Ask anyone who's been to the Festival before, and they'll tell you that the Club Tent provides some of its best moments. Smaller and more intimate than the main stages, it has an atmosphere all of its own, inspiring artists to ferociously intense performances and allowing audiences to make endless new musical discoveries. But how did it come into being, and why is it called the Club Tent?
The first Cambridge Folk Festival was held in 1965, at the height of the 'folk revival'. Revival leaders such as Ewan MacColl and Bert Lloyd placed great emphasis on the idea that folk music was the music of the people. It was seen as a democratic, universal activity that could unite and inspire local communities - and the revival soon spawned communities of its own. By the mid-Sixties, virtually every town and city in Britain had a folk club, and Cambridge was no exception.
The Club Tent brings the welcoming, participatory ethos of the folk club to the great outdoors. Though some performers are programmed by the Festival organisers, five of the biggest clubs from Cambridge and nearby also get the opportunity to showcase some of their favourite local acts. And, in true folk-club spirit, festivalgoers can also sign up to play open spots. "Amongst the festivalgoers who sign up for short spots there are always several real gems!” says Ely Folk Club's Andy Wall, while Roger and Patti Pitt of St Neots Folk Club recalls the time when Joan Baez got up on stage to accompany a local singer.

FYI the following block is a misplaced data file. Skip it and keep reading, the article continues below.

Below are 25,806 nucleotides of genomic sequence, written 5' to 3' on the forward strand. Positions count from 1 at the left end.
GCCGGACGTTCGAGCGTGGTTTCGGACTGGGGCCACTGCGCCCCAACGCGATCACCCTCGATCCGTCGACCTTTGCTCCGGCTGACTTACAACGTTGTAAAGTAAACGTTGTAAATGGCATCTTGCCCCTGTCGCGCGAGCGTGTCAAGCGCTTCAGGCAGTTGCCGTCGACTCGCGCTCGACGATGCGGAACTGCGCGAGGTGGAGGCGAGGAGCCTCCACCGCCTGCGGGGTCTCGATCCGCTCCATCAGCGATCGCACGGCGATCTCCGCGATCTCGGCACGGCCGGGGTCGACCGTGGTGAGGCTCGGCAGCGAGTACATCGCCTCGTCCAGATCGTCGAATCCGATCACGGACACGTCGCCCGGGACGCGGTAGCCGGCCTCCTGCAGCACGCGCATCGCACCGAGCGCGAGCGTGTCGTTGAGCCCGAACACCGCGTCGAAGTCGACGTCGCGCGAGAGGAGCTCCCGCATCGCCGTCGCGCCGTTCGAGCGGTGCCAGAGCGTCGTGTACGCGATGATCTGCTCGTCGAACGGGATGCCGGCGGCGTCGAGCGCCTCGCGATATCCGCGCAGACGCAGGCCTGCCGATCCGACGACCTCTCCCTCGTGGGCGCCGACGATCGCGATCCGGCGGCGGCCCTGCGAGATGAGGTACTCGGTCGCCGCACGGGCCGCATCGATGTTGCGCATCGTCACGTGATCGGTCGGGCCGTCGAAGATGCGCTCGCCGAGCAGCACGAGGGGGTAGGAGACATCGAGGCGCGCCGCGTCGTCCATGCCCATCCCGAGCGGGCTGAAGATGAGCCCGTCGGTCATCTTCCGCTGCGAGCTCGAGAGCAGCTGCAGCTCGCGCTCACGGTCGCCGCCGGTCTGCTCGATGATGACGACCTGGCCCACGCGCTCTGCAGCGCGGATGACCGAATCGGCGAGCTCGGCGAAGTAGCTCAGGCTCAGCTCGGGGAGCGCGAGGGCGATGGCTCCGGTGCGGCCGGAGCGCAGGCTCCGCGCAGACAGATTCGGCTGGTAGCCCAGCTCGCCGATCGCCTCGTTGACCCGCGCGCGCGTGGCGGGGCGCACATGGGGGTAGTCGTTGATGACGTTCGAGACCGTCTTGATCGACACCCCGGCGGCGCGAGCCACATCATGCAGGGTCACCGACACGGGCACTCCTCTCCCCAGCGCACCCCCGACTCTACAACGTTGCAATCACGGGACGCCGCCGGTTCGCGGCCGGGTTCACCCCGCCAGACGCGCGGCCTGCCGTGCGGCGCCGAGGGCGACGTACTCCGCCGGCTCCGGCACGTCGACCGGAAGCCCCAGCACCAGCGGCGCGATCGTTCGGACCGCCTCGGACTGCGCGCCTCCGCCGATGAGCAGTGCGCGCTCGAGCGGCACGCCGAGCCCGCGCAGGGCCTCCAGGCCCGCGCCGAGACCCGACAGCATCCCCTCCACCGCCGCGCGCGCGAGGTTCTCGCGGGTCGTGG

Asked what's special about the Club Tent, Marion Treby of Cambridge Folk Club replies: "At the Club Tent, the Folk Festival audience, who may have been attracted by the ‘big name’ artists, get a chance to hear local talent, and experience a range of styles and a wealth of talent that they may not have been expecting. In the more intimate surroundings of the Club Tent, artists may feel that they can share their more intricate, complex or unusual musical arrangements or instrumentation. In return, local artists have a chance to be ‘spotted’ by agents, or even by professional acts who may be ’talentspotting’ or looking for support acts."
Because they're hearing new artists week in, week out, folk club organisers often discover rising stars before they make it onto the radar of professional agents and promoters. A booking for the Club Tent can sometimes be the making of these new acts, as Maureen Jones of Hitchin Folk Club recalls. "Over the past few years we have invited many young acts to play for us at Cambridge, such as Luke Jackson, Blair Dunlop, Kelly Oliver and Zoe Wren.
"Twenty-one years ago we put on five ladies called Daphne’s Flight. They went down a storm and toured mostly large venues the following year. They have reformed recently and I am so pleased to see that they are booked at Cambridge this year. We are hoping that they can repeat the experience of their performance years ago in the Club Tent."
If you want the full experience of the Cambridge Folk Festival, some time in the Club Tent is a must. You're sure to encounter something that's weird and plenty that's wonderful. And once the Festival is over, why not seek out the folk clubs in your area?